(Likud supporters celebrate death and violence in Tel Aviv. Photograph: Nir Elias/Reuters)
A few hours after polls closed in Israel last night, commentators were already calling the election a draw. It looked like right-wing Likud and centrist Zionist Union would get the same number of seats, leading to a long, complicated process of forming a government. But if one of the parties gained more Knesset seats than the other, that party gets 42 days to form a government.
For a short while, a small party led by Israel’s former Finance Minister looked set to decide the election. Kulanu focuses on economic egalitarianism and social liberalism, and had remained neutral about possible coalition partners during the election cycle. Despite only having 10 seats, Kulanu may have chosen which large party got the first chance at governing, but by the middle of the night, it became clear Netanyahu’s party had inched ahead, snatching away the last chance Palestinians had at some respite.
(Election results via Haaretz)
Incumbent Prime Minister Binyamin Netanyahu ran on a campaign of fear, racism, violence, and hatred. A week before the polls opened, the aptly-named ‘Butcher of Gaza’ reneged on his 2009 promises and vowed never to allow a Palestinian state to exist, a clear endorsement of ethnic cleaning.
But that’s not even the worst thing the Butcher did this election. His last-ditch attempt to cling to power came on election day, when he released a campaign video warning white Israelis that the Arabs were coming for them, and to vote for him so he could put a stop to the danger they pose. The Prime Minister of a so-called democratic nation used ethnic minorities as a scare-tactic to gain votes.
That’s not to suggest peace was imminent if Zionist Union won the election. Co-leaders Tzipi Livni and Isaac Herzog don’t exactly have a good track record of distancing themselves from Netanyahu’s hawkishness, and have both endorsed the occupation of Palestine in one form or another.The only clear difference with Likud is that ZU wants a resumption of negotiations with the Palestinians, but for the most part, ZU is merely a slightly less murderous version of Likud.
The legislative elections produced a turnout of around 72%, and it’s no wonder. Close to home, the situation in Palestine has become untenable, and while many voters favoured a resumption in negotiations with Palestinian leaders, others had criticized Netanyahu for not being harsh enough on resistance movements and the “disloyalty” of Israeli-Arabs. It’s clear which side won out.
Further afield, Netanyahu received polarized reactions to his controversial speech to the U.S. Congress, in which he urged America not to negotiate a deal with Iran over its supposed nuclear programme. With the help of treasonous Republicans, Netanyahu urged the world not to step back from the brink of nuclear war, and was accused by some American intelligentsia of biting the hand that feeds.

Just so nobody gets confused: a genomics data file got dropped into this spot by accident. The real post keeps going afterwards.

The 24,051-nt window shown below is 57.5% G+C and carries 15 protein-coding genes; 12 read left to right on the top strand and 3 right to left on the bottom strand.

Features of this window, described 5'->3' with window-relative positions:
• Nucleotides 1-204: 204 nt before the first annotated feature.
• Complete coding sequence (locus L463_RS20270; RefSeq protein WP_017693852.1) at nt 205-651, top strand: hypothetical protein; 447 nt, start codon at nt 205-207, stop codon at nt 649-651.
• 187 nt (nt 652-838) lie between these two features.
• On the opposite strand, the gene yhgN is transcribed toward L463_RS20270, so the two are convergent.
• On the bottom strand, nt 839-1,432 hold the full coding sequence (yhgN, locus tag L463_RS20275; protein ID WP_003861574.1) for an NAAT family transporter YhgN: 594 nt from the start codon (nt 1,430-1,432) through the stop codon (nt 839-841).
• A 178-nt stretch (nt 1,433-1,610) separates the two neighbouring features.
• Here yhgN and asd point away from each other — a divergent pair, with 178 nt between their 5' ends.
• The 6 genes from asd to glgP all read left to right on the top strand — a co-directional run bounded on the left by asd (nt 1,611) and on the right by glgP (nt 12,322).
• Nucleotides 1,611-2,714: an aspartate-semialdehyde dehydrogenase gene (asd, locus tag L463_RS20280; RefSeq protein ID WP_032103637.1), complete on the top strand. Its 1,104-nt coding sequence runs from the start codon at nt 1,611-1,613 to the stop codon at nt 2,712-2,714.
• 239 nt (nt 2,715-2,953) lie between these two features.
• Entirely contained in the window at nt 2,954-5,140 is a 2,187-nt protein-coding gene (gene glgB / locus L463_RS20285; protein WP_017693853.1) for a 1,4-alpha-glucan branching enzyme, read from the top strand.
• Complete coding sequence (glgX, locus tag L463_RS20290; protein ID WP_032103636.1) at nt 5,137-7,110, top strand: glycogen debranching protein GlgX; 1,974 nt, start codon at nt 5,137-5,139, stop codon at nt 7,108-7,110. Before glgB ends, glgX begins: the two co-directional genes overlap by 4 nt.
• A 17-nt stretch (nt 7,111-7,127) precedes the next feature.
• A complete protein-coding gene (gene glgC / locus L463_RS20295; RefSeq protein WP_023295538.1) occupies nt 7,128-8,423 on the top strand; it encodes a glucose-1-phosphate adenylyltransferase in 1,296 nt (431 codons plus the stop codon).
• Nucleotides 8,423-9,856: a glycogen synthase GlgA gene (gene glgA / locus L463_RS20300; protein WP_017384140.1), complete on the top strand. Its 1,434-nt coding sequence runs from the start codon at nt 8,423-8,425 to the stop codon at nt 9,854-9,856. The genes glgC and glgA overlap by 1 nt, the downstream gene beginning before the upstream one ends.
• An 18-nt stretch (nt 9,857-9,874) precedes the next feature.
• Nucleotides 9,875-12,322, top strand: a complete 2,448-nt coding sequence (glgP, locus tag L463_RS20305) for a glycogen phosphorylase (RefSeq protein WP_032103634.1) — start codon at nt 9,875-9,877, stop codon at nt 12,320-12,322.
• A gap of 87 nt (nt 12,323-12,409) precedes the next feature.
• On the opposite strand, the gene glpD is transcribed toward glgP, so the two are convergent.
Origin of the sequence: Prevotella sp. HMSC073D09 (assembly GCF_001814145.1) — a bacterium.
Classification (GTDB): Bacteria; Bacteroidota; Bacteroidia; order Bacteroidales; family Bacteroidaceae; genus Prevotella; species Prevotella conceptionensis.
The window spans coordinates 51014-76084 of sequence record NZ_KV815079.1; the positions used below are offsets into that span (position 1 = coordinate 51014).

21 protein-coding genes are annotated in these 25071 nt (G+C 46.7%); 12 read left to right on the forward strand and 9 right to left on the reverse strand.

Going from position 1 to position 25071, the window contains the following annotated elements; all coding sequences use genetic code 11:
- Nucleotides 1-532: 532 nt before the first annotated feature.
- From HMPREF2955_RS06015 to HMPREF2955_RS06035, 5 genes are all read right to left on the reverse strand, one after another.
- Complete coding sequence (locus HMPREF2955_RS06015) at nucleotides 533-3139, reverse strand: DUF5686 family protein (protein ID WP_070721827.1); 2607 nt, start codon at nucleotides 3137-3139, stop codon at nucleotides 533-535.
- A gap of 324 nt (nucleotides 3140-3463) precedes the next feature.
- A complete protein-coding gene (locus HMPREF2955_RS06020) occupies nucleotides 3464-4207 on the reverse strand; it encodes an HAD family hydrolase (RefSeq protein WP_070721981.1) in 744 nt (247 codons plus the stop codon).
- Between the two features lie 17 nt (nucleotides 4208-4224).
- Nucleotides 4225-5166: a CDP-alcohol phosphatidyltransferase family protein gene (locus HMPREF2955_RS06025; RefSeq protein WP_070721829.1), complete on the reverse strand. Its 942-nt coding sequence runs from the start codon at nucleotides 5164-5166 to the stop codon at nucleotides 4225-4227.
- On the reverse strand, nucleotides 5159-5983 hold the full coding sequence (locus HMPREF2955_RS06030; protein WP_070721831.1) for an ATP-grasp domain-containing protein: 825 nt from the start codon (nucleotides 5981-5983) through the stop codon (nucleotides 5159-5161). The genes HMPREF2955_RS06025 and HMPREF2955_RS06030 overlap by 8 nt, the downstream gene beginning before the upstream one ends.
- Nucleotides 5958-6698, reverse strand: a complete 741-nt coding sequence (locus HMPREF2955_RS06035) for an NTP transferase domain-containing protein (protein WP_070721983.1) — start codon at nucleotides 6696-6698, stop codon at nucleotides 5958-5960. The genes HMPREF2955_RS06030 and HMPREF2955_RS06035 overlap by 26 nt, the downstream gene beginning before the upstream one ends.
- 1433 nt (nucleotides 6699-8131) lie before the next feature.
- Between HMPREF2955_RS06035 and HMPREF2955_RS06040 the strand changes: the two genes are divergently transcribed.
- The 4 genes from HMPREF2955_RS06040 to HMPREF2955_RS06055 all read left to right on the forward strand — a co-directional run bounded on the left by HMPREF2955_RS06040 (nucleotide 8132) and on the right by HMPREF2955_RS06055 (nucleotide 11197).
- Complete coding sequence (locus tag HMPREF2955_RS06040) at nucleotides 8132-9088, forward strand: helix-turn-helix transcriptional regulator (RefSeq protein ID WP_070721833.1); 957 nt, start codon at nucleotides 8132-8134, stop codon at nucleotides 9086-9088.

Beset by European boycotts, rebuked by international tribunals, estranged from the president of the United States—it’s not a pretty picture [in Israel]. (Jonathan Alter)
Israel has never been more isolated in its entire history. The Parliaments of Western Europe are falling like dominoes and voting to recognize a Palestinian state, and Sweden’s government became the first to do so in the region. South Africa has cut all friendly ties with Israel, keeping diplomacy to a bare minimum. To top it off, the International Criminal Court has opened an investigation into alleged war crimes at the hands of the IDF.
Even the government of Israel’s staunchest ally is sick of Netanyahu. The Obama Administration made it clear that Netanyahu was not the guy they wanted in power after his speech to Congress, rebuffing him while he visited, and approving the covert funding of opposition groups in order to oust him. A Senate investigation is being conducted in response.
Palestinian life meanings nothing to the majority of Israeli society. Not only did 23% of the electorate vote for Likud, who have overseen the deaths of thousands of Palestinian civilians, but 254,663 Israelis voted for Habayit Hayehudi, whose leader favours ethnically cleaning parts of the West Bank. 205,619 Israelis also voted for Yisrael Beiteinu, whose leader recently called for the beheading of disloyal Arab-Israelis.
To make matters worse, a combined total of 436,286 Israeli voters opted for Shas or United Torah Judaism, both right-wing religious parties that ban females from standing as candidates. In a country of 5 million eligible voters, nearly half a million voters opting for the religious extremists is worrying indeed.
Israeli voters had three choices in this election: Grant Israel and Palestine the peace they desperately need by supporting progressive parties, perpetuate fruitless negotiations by supporting “liberal Zionism”, or descend further down a path of international isolation, violence and murder. It chose the latter, and it’s no telling how many more Palestinians will suffer and die as a result.
The walls of the voting booths in Israel are stained with blood. Every Israeli who voted to continue the occupation have it on their hands.